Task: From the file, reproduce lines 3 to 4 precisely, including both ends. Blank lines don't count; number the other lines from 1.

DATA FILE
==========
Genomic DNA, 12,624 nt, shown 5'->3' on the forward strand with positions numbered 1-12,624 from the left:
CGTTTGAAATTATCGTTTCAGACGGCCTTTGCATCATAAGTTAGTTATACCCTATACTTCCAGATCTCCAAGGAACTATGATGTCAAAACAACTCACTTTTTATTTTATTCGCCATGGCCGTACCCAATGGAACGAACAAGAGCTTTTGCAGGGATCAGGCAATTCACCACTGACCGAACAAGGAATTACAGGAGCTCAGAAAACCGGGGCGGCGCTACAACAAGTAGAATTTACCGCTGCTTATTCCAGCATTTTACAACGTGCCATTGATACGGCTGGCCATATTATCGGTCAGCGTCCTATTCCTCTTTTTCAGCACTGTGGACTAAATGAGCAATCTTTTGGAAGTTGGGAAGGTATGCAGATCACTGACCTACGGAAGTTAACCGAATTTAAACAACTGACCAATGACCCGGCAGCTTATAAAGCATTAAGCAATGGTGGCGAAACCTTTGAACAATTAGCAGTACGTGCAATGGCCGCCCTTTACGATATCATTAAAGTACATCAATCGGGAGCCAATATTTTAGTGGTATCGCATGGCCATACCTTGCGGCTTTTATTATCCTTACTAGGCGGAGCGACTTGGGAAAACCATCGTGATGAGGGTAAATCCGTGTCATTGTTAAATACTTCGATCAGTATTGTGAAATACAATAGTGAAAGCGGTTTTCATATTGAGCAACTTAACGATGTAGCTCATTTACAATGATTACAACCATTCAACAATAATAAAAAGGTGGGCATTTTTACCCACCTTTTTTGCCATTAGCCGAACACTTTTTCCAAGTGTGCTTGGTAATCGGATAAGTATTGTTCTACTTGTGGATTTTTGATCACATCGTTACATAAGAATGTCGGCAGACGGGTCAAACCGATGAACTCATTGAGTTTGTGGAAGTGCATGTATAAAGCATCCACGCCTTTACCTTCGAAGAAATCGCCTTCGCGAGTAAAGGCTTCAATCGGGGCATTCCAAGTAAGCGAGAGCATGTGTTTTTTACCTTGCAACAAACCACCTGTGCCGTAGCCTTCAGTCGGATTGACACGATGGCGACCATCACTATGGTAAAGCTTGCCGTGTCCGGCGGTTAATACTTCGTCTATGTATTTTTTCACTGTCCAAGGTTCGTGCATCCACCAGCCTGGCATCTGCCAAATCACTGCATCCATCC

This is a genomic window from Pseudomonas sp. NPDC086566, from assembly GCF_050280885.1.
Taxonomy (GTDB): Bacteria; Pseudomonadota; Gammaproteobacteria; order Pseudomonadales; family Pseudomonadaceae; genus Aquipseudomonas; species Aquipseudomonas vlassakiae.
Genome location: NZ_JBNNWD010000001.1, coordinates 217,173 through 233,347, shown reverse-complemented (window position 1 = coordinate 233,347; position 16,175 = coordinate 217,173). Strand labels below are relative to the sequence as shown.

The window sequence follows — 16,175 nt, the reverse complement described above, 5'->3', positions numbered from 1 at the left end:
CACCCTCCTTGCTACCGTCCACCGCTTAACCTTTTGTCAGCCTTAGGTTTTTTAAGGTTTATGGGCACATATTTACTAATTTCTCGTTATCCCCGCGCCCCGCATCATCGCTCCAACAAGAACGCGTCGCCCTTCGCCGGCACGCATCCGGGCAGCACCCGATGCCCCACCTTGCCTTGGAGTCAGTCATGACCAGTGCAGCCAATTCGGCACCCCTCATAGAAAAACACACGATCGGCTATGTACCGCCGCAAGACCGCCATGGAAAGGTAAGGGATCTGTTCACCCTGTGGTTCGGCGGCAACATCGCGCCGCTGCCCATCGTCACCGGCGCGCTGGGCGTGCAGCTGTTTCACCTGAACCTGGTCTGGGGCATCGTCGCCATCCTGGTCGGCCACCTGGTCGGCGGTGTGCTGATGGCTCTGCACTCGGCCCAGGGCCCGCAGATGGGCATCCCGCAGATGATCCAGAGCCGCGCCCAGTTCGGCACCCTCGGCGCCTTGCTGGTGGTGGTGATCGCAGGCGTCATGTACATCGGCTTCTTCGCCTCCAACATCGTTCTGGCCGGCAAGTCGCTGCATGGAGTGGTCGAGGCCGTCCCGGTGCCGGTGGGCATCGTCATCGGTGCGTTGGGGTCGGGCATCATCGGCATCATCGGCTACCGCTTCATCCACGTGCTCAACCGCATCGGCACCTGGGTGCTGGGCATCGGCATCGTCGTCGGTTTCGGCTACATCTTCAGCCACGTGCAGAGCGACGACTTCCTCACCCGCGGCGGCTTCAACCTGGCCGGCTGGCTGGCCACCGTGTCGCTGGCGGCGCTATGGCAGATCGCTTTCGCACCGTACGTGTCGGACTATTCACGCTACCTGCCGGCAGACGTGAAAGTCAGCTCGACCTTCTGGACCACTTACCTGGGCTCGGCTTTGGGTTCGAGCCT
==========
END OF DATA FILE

This is a genomic window from Pseudomonas sp. NPDC086566, from assembly GCF_050280885.1.
Taxonomy (GTDB): Bacteria; Pseudomonadota; Gammaproteobacteria; order Pseudomonadales; family Pseudomonadaceae; genus Aquipseudomonas; species Aquipseudomonas vlassakiae.